Throughout the course of the exhibition Dream and Reality activities will be held under various headings including panels, symposia, and workshops. Besides talks with the show’s curators, artists, and art critics, writers, artists, and critics will join the audience in rendez-vous about visual arts, music, literature, film, theater, caricature, design, and architectural and urban culture.
• Free workshops entitled "Just Between Us" will be held for the female audience who will find the opportunity to get together with the artists. In the workshops, which will be held monthly on Thursdays, participants are given the opportunity to meet some of the artists featured in the exhibition Dream and Reality, have brief talks with them on the creative process, and make art with the artists. In workshop programs which they will design personally for the "Just Between Us" artists Arzu Başaran, Güneş Terkol, Gül Ilgaz, and the art group Atılkunst (Gözde İlkin, Gülçin Aksoy, Yasemin Nur Toksoy) will make art with the female audience.
• For İstanbul Modern Cinema Derya Alabora has prepared a selection of films entitled "Dream and Reality" featuring women directors, actresses or film characters who are landmarks in Turkish cinema. Talks will also be held in conjunction with the film program.
Activities accompanying the exhibition
• In tandem with the exhibition Dream and Reality the İstanbul Modern Education and Social Projects Department, with the support of the education sponsor Garanti Bank, will carry out an educational program entitled "Chasing Dreams" specially designed for children of different age groups, and will organize free art workshops addressing children, youths, and families. The program invites children, youths, and families to follow the artists in the exhibition and discover their imaginary worlds, transferring their own dreams to objects, performance art, pictures, and toy designs and models using organic materials. The program includes the workshops "Colorful Portraits" for 4-6 year-olds, "Fairytale Maps" for 7-9 year-olds, "The Five States of Objects" for 10-12 year-olds, and "Paper Furniture" for 13-16 year-olds. Furthermore, families who wish to participate in artistic activities with their children can join the workshops "Child’s Play" and "Little Boxes" in the program Art in the Family. All workshops are free of charge.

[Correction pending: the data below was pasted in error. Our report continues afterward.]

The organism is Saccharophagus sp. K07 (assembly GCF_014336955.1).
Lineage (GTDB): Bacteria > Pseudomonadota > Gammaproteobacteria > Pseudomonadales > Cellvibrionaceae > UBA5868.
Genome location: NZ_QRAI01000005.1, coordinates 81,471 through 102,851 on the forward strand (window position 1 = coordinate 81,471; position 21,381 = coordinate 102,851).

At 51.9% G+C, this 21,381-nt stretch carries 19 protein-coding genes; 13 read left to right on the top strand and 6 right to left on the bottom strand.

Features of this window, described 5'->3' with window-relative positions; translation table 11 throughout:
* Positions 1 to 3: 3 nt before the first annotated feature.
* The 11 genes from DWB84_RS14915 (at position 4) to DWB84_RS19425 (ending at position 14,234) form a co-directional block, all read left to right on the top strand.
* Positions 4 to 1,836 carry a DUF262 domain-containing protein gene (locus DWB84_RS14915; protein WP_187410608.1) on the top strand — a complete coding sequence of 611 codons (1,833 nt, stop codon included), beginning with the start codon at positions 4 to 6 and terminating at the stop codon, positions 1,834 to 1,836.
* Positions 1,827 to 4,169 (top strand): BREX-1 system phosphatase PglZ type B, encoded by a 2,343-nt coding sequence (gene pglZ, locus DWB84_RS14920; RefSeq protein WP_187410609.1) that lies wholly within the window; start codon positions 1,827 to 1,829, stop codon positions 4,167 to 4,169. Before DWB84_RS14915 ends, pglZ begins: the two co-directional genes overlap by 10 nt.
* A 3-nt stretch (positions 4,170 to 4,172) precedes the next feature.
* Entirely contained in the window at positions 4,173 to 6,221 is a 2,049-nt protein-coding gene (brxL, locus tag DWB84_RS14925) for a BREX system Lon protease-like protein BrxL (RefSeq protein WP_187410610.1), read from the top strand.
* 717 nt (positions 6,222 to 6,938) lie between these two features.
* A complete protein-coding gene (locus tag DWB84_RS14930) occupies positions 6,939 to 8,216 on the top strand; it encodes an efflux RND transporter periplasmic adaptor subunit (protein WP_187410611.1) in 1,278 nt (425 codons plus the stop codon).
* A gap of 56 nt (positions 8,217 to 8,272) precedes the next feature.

• With the contributions of CNN Turk a making-of documentary of the exhibition was done also including interviews with the curators and artists.
• In the exhibition Uncanny Encounters, held at the İstanbul Modern Photography Gallery simultaneously with Dream and Reality, six women artists of the younger generation in Turkey take up the concept of "the uncanny" and at the same time explore the possibilities offered by photography and new ways of exhibiting.
• The İstanbul Modern Library will feature books and various resources related to the lives and works of the artists in the show.
• The İstanbul Modern Store will offer an array of giftware derived from the works of the artists.